Despite being one of the most famous women in British history, very little has been known about what Anne Boleyn looks like, as contemporary portraits were thought to be destroyed after her execution. History applicants can think about the use of paintings as sources, particularly from a time before photography. They could also how contemporary events can affect the kinds of sources and information that we are able to study in the present day.
Until now, the only confirmed image of Anne has been on the ‘The Moost Happi’ Medal in the British Museum, which was stamped in 1534 to commemorate the expected birth of her son. However, scientists now believe they have identified a portrait of the queen, known as the Nidd Hall portrait. The scientists used facial recognition software, which compared the new image with the previously confirmed image of Anne. Amit Roy- Chowdury of the University of California said that a range of portraits thought to be Anne were compared using the software but that the only one it identified as having the same face as on the medal was the Nidd Hall portrait. She is also wearing jewellery long believed to be Boleyn’s.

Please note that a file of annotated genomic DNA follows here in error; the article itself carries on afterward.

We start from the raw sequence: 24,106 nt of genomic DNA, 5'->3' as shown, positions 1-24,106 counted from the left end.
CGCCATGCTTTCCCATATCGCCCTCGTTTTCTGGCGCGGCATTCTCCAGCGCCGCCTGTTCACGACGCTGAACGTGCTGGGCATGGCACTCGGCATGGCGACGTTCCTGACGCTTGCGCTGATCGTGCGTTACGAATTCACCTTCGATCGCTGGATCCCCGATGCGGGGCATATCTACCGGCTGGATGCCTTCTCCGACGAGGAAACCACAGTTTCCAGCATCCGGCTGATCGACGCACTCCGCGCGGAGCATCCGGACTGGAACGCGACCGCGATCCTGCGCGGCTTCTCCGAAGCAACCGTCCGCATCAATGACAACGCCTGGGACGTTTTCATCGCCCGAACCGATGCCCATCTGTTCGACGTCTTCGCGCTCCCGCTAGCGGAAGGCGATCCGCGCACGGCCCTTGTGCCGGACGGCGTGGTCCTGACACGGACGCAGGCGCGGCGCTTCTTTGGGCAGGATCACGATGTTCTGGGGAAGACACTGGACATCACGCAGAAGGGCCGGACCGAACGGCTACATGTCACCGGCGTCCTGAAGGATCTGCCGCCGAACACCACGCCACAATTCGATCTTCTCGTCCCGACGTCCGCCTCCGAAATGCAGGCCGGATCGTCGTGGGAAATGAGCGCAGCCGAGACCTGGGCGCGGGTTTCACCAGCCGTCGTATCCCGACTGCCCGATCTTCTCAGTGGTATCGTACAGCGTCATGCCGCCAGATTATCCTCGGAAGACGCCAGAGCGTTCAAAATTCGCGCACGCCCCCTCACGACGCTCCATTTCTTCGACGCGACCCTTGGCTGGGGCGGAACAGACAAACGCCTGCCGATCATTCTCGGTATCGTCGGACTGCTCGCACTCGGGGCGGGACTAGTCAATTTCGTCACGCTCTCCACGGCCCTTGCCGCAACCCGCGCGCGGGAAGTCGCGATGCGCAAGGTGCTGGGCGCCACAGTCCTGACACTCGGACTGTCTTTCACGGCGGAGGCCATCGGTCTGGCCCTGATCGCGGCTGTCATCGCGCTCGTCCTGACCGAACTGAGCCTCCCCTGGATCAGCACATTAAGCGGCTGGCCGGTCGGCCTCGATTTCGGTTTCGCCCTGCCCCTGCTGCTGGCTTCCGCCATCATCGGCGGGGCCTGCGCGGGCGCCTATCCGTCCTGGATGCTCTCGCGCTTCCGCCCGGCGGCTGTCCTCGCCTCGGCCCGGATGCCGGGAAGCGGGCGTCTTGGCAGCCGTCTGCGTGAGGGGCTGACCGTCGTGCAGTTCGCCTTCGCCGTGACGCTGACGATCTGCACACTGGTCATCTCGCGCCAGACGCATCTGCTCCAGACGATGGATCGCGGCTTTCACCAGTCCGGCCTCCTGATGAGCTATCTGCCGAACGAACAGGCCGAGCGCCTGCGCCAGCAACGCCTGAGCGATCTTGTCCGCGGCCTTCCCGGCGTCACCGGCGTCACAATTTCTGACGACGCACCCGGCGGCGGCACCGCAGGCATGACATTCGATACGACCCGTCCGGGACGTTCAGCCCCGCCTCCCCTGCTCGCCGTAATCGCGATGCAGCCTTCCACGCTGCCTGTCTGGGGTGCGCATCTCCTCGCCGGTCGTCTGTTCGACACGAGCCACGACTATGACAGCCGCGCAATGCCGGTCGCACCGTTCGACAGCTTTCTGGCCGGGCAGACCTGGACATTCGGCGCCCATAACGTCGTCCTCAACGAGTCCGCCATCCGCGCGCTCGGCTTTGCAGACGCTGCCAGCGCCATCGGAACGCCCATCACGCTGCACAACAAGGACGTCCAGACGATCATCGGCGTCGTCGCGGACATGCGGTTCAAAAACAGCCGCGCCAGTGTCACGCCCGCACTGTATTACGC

Computer Science and Biology applicants can look further into how the software itself works, by comparing selected facial features. The software has failed to resolve other debates in the world of Art History, such as whether Italian painter Caravaggio gave one of his figures in The Entombment of Christ the features of Michelangelo.
Art historians have previously debated whether the Nidd Hall portrait is in fact Anne Boleyn or her successor Jane Seymour. Students interested in History of Art can look further into this debate and the significance of portraiture in the period.